• VIRGINIA MADSEN plays Walter's wife who becomes increasingly concerned about his obsession. She also plays a femme fatale type character from the novel who has sex with Fingerling. She smokes.
  • LOGAN LERMAN plays Walter and Agatha's teenage son who tries to help his dad solve the riddle of the number 23.
  • DANNY HUSTON plays a teacher who tries to debunk the Walter's belief in the supernatural aspects of the number. He also plays a psychiatrist in the novel who has an affair with Fabrizia.
  • LYNN COLLINS plays several characters, most notably a suicidal woman whose obsession with the number has driven her to insanity. She smokes and uses strong profanity.
  • CAST, CREW, & TECHNICAL INFO

    HOW OTHERS RATED THIS MOVIE


    Curious if this title is entertaining, any good, and/or has any artistic merit?
    Then read OUR TAKE of this film.


    (Note: The "Our Take" review of this title examines the film's artistic merits and does not take into account any of the possibly objectionable material listed below).


    OUR WORD TO PARENTS:
    The following is a brief summary of the content found in this R-rated suspense/thriller. Profanity consists of at least 10 "f" words, while other expletives and colorful phrases are also uttered. Sexually related dialogue is present, as are various sexual encounters (with movement, brief nudity, and some partial S&M type material).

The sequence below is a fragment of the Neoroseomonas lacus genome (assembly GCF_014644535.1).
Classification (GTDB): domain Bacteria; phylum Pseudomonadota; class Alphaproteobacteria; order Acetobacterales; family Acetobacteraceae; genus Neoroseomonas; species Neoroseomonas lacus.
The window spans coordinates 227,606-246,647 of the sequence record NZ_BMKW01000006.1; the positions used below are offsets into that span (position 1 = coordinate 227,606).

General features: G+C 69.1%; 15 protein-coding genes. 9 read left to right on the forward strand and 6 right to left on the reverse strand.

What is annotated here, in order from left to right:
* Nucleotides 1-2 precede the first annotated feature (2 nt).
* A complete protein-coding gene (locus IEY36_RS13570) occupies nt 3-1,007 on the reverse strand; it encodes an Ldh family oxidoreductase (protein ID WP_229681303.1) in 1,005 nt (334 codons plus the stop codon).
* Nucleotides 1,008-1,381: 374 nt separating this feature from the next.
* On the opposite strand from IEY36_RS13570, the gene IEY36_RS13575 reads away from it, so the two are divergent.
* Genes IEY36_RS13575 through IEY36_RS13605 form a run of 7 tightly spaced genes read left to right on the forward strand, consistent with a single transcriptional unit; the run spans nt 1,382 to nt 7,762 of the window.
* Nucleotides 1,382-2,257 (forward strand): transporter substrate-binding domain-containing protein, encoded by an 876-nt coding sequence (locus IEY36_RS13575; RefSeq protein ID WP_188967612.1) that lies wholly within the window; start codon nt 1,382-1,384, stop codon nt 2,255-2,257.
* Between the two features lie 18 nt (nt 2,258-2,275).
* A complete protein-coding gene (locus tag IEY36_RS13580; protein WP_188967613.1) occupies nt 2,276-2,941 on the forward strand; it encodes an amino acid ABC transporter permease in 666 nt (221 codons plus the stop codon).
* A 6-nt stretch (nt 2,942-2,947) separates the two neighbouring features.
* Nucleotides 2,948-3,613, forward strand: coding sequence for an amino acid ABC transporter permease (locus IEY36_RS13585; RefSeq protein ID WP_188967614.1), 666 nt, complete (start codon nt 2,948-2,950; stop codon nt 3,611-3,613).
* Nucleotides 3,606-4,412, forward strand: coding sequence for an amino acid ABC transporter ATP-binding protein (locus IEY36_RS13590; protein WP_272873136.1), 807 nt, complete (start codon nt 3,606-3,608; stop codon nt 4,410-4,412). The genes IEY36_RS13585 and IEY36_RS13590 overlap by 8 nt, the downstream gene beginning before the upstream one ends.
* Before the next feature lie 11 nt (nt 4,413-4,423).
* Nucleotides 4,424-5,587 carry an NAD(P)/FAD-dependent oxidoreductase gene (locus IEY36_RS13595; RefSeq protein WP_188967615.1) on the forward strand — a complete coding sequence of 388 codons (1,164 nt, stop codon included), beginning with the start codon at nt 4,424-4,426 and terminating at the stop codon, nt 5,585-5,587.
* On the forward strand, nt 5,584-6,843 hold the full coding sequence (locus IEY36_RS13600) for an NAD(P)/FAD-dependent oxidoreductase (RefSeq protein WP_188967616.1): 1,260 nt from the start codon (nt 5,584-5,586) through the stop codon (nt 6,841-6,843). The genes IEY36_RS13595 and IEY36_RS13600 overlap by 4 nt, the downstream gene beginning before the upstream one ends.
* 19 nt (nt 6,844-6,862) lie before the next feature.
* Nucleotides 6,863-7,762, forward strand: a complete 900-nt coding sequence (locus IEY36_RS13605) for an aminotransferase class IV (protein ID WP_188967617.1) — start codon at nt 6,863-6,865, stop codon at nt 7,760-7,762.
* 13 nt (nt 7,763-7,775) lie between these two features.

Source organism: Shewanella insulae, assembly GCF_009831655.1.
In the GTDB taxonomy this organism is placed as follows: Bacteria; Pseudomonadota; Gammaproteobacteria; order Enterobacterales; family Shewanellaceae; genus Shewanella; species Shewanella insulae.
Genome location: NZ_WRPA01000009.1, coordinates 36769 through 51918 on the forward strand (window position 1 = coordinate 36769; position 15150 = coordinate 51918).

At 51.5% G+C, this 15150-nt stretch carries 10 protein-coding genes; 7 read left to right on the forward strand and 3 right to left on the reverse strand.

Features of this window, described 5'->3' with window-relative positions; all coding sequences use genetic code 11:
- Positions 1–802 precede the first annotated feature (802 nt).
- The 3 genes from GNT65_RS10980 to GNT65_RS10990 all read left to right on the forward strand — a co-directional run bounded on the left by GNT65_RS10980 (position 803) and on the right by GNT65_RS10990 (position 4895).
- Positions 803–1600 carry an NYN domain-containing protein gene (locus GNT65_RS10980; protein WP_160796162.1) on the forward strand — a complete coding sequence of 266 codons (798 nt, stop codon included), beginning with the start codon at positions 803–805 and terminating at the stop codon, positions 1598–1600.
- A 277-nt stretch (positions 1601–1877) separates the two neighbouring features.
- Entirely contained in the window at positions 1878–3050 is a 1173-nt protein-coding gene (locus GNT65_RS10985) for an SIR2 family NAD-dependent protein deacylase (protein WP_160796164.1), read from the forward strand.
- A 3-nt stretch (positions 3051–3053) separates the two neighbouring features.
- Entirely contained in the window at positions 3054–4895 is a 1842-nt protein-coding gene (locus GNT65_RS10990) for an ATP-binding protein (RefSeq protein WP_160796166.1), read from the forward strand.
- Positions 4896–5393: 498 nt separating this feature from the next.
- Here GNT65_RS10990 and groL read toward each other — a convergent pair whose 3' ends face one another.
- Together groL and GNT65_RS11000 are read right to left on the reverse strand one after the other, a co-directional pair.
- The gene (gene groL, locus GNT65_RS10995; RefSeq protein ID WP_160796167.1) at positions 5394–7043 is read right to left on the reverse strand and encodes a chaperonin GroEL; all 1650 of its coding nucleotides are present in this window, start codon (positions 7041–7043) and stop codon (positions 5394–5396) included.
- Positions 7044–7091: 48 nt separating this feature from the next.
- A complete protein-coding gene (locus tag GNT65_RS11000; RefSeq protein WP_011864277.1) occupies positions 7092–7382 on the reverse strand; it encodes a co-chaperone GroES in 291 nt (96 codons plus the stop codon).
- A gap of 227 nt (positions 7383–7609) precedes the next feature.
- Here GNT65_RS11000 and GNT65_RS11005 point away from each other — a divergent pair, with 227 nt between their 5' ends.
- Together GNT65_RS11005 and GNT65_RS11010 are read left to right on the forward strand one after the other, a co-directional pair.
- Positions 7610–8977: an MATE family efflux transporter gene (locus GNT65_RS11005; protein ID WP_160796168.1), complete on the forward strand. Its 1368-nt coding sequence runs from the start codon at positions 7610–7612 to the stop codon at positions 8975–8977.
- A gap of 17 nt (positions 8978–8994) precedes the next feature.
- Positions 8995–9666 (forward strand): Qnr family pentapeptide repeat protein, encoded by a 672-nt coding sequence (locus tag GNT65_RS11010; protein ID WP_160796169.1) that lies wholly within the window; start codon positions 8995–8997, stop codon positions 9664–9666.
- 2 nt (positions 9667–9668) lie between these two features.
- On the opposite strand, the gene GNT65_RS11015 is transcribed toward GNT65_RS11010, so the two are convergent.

Violence includes characters being killed by various means (on and off-screen, including murder and suicide), with varying degrees of bloody results. Those scenes, other moments of peril, and what at times seems like supernatural material might be unsettling, suspenseful or maybe even scary to some viewers.

    Various bad attitudes are present, as is some tense family material, while some smoking and drinking also occur. Some behavior may be enticing for some kids to imitate.

    Should you still be concerned about the film's appropriateness for yourself or anyone else in your home, you may want to look more closely at our detailed listings for more specific information regarding the film's content.

    For those prone to visually induced motion sickness, there are varying amounts of camera movement throughout the film.


    ALCOHOL OR DRUG USE
  • Walter asks Robin why he's acting weird and then jokingly asks if he has drugs on him or has been smoking cigarettes.
  • People hold glasses of wine at a party.
  • The well-known painting of dogs playing poker shows beer and cigars in the work.
  • Isaac walks out with a bottle of wine or liquor and two glasses (for him and Agatha), but Walter returns home, pours himself some, and then drinks it.
  • BLOOD/GORE
  • During the opening credits, we see bloodstains on and then growing through various papers, along with some streams, drops, and splatters of blood also appearing on them.
  • Walter slowly approaches a growling dog (to try to catch it with a snare). He eventually succeeds, but the dog bites him on the arm just above his thick gloves, leaving blood on his shirtsleeve.
  • A drop of blood falls onto the pivotal book.
  • In a visualized scene from the novel, young Fingerling finds a dead woman on a bed, clothed and with her eyes open, but bloody from slit wrists. He then imagines seeing artsy views of a man throwing her to the bed and struggling with her there.